Similarly, California law allows a nonsignatory to be compelled to arbitration where: (1) the nonsignatory is a third-party beneficiary of the contract containing the arbitration agreement; and (2) a "preexisting" relationship existed between the nonsignatory and one of the parties to the arbitration agreement, making it equitable to compel the nonsignatory to also be bound to arbitrate his or her claim. Crowley Maritime Corp. v. Boston Old Colony Ins. Co., 158 Cal.App.4th 1061, 1069-70 (1st Dist. 2008) (citations omitted).

The facts of this case demonstrate that equity requires that SDG&E be estopped from refusing to comply with the dispute resolution provision. SDG&E clearly brings claims based upon the Contract, including breach of contract. SDG&E repeatedly asserts that it can recover because it has direct rights, or is a third-party beneficiary. SDG&E seeks to benefit from the Contract by recovering for causes of action arising from the Contract. Equity requires that it abide by the agreement to use arbitration to resolve Contract disputes.

The Court notes that SDG&E raised several objections to Defendants' reply brief, including the allegation that Defendants raised equitable estoppel for the first time. (Docket No. 16). Defendants clearly based their Motion upon the fact that SDG&E's efforts to seek relief under the Contract bound them to arbitration. SDG&E, therefore, should have been aware that Defendants were likely to discuss equitable estoppel after SDG&E disputed that it could be held to the Contract. Even if SDG&E was surprised by the argument, SDG&E had an opportunity to respond. Indeed, SDG&E's response requested oral argument due, in part, to the "likelihood" of new arguments in the reply brief. (Opp'n at 1 n.1). SDG&E was granted oral argument and had an opportunity to respond to reply brief arguments.

B. Equity Requires That SDG&E be Compelled to Participate as a Full Party

SDG&E expresses concern about how the arbitration will be conducted. It is apparent from the hearing conducted on the Motion that Defendants seek to hold SDG&E to the arbitration provision, but will attempt to prevent SDG&E from presenting its own arguments in the arbitration.

A court's role in enforcing arbitration agreements is limited, and the rights of parties and the procedures used in arbitration are generally left to the arbitrators. This case presents the special instance, however, where one party's interpretation of the arbitration procedures would render enforcement of the arbitration provision inequitable and unjust.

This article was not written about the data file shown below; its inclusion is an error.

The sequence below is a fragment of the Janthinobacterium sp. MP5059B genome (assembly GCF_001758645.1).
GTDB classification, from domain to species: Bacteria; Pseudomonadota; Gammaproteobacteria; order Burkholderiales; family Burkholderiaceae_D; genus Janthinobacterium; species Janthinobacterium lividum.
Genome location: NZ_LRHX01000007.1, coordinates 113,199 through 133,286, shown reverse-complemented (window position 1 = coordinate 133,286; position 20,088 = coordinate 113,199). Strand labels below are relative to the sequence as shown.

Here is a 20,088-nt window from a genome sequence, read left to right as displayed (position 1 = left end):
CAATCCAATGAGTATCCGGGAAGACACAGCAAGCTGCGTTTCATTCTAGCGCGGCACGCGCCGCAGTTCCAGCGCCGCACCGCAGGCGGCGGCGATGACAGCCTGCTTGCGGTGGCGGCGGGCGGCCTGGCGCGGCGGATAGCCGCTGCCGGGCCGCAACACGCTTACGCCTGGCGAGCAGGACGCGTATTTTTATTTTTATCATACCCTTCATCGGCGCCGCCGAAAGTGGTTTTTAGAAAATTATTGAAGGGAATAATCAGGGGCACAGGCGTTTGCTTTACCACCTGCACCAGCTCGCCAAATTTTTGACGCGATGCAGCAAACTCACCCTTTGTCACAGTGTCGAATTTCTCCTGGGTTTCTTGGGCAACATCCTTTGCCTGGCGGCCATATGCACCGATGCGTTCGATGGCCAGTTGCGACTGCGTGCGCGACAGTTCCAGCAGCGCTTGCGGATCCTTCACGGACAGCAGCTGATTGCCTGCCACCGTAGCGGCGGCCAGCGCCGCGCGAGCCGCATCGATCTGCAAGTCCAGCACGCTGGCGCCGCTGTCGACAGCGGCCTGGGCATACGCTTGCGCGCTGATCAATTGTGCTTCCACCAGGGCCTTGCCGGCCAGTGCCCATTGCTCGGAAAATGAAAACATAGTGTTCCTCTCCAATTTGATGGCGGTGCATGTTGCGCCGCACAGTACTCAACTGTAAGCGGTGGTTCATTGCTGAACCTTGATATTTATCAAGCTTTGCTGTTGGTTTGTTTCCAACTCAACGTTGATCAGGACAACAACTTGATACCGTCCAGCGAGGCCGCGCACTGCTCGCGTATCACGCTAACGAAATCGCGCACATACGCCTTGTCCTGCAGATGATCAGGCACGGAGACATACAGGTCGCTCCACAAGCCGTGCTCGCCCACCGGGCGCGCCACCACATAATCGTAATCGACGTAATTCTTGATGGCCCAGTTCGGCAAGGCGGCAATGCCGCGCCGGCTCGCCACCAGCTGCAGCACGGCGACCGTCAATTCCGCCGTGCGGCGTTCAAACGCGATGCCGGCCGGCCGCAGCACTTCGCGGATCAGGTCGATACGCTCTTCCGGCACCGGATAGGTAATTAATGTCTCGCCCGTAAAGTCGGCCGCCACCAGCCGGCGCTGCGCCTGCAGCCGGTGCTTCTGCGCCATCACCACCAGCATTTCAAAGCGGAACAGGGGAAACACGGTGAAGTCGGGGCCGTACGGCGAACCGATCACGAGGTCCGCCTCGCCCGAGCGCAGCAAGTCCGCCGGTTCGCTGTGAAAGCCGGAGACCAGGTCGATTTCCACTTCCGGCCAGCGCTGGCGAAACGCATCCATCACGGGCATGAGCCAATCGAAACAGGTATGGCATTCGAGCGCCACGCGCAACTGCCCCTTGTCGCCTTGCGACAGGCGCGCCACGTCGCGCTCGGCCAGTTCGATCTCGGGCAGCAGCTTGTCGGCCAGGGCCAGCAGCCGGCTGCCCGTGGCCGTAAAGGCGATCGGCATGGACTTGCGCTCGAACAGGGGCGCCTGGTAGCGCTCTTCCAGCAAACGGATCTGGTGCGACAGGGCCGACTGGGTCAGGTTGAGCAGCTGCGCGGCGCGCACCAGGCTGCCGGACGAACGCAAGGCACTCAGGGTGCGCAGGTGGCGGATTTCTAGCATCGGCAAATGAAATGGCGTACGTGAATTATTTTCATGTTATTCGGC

Defendants ask this court to determine that equity requires SDG&E to arbitrate its claims. An appeal to the equity jurisdiction of a court is an appeal to the sound discretion which guides the courts of equity. See Hecht v. Bowles, 321 U.S. 321, 329 (1944) (citation omitted). The essence of equity jurisdiction has been the power to "do equity and to mould each decree to the necessities of the particular case. Flexibility rather than rigidity has distinguished it." Id. A court cannot properly exercise an equitable power without consideration of the equities on both sides of a dispute. Cortez v. Purolater Air Filtration Prod. Co., 23 Cal.4th 163, 180 (2000). Equity will not compel SDG&E to arbitrate if the arbitration prevents SDG&E from asserting its own claims. This Court therefore cannot enforce this provision without taking the consequences into consideration.

Much as equity does not allow SDG&E to benefit selectively from the Contract by asserting claims without being bound by the Contract's restrictions, Defendants cannot selectively assert the benefit of the arbitration provision without allowing SDG&E to assert its rights. Were it otherwise, this Court could not stay the proceedings and force SDG&E to abide by the dispute resolution provision. The co-owners are different entities with different interests and different claims for relief. It would be inequitable to force SDG&E to place its claims for relief entirely in the hands of a party with which it may have a conflict of interest. For instance, the possibility that Edison will be accused of contributory negligence may mean that Edison's interests are not aligned with SDG&E's interests. Defendants ask this Court to enforce a contract which it interprets as preventing SDG&E from asserting its rights for itself in any forum.

Equitable principles thus require that SDG&E be allowed to participate fully in the arbitration, and cannot be forced to litigate its claims through Edison or EMS.

C. Defendants Have Met Their Burden